Spix’s Macaws: The mystery of the last wild Spix’s Macaw

The “Lonely Little Blue Macaw* – the last known survivor in the wild

Spix's Macaws (Cyanopsitta spixii)

Spix's Macaw

Spix Macaw Information Page

Historic Background of the Spix’s MacawThreats, Conservation Programs, StatusBreeding / Nesting (in the wild) … Spix Macaws in AvicultureReferences

Since 2001, the South American Spix Macaw is considered by many to be extinct in the wild primarily attributed to the fact that these valuable birds were captured for the illegal bird trade. In the 20th Century, wealthy collectors paid up to $40,000 for them on the black market. Nowadays, captive birds are worth several times that amount.

Destruction of their preferred habitat also contributed to their declines.

The reviting story of this last wild “blue macaw” inspired the animated movie “Rio,” in which the main characters “Blu” (the male) and “Jewel” (the last female to have survived in the wild) are paired up to save the species from extinction. Even though these parrots are referred to as “blue macaws” throughout the movie, the ornithologist Túlio Monteiro mentions this species’ scientific name once.

The mystery of the last wild Spix’s Macaw

The last surviving Spix’s Macaw lived in a little area of woodland in a place called “the Melncia Creek” in north-eastern Brazil, where this species of parrot appeared to have been particularly attached to the tall caraiaba trees that grew along the creeks.

DNA feather testing executed by the Oxford University determined that the last survivor was indeed a male, as had been assumed. This male Spix had paired up with a female Blue-winged or Illiger’s Mini Macaw (Primolius maracana).

Paul Roth noted that the male would escort his mate each night back to her roosting site, before returning to his own.

Subsequent rescue efforts involved re-uniting the last wild male with a female of his species to avert imminent extinction of this species. One captive female believed to have been part of this male’s former flock was released in the area where the lone male was found. Soon the female and male Spix’s Macaws, as well as the female Blue-winged were seen flying together. Unfortunately, the released female Spix’s Macaw perished without yielding any young as had been hoped.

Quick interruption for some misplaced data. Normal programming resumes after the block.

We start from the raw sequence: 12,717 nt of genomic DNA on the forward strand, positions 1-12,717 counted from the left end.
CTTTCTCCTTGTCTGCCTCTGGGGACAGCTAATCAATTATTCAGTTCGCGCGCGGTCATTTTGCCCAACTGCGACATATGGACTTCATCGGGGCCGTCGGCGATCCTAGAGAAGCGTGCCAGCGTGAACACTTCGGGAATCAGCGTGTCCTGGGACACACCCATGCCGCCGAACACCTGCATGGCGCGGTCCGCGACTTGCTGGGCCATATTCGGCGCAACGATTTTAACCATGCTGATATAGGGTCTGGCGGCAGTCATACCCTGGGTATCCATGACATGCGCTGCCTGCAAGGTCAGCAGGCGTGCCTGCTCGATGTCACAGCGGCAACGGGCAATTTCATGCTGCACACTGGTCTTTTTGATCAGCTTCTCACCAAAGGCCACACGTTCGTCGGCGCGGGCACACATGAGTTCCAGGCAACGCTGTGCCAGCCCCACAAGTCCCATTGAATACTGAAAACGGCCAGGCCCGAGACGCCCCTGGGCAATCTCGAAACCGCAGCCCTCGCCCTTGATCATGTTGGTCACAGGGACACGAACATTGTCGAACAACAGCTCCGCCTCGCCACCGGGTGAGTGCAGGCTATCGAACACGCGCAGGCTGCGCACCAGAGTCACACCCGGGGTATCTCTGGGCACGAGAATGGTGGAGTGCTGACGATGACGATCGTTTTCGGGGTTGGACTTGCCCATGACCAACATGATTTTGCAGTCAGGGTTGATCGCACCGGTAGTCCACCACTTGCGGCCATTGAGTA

At the end of 2000, the last living survivor in the wild had disappeared — and even though the official story was that he had likely perished because of “old age” or possibly had fallen victim to predation; there are rumors of him having been captured in response to an order having been placed for him by a wealthy Middle Eastern bird collector.

Spix's Macaws (Cyanopsitta spixii)

Others blame his loss to mining activities that had been authorized and commenced in its native range. The resulting disturbances could have prompted him to leave the area.

The possibility of the mining activities having caused his loss was vehemently denied by Brazilian authorities, likely because they didn’t want to be linked to the loss of something that had grown to be a national treasure by authorizing the mining activities within its home range.

Since he disappeared while the mining activities and associated infrastructure changes were going on, one could also raise the question whether members of the incoming workforce either hunted or captured him. Nobody really knows …

The mystery of what happened to the last surviving macaw may never be known. He has been the focus of conservation groups for a decade; and has piqued the interest and imagination of so many people that a movie was inspired by him and an entire book was written about him, as well as countless news articles.

Whatever happened to the “lonely little blue macaw” (as he was commonly referred to) is likely to remain a mystery.

Captive Populations

The small number of surviving birds kept in captivity are amongst the most valuable and protected birds in the world.

Please refer to the Spix Macaw species page (Overview) for information on numbers and conservation.

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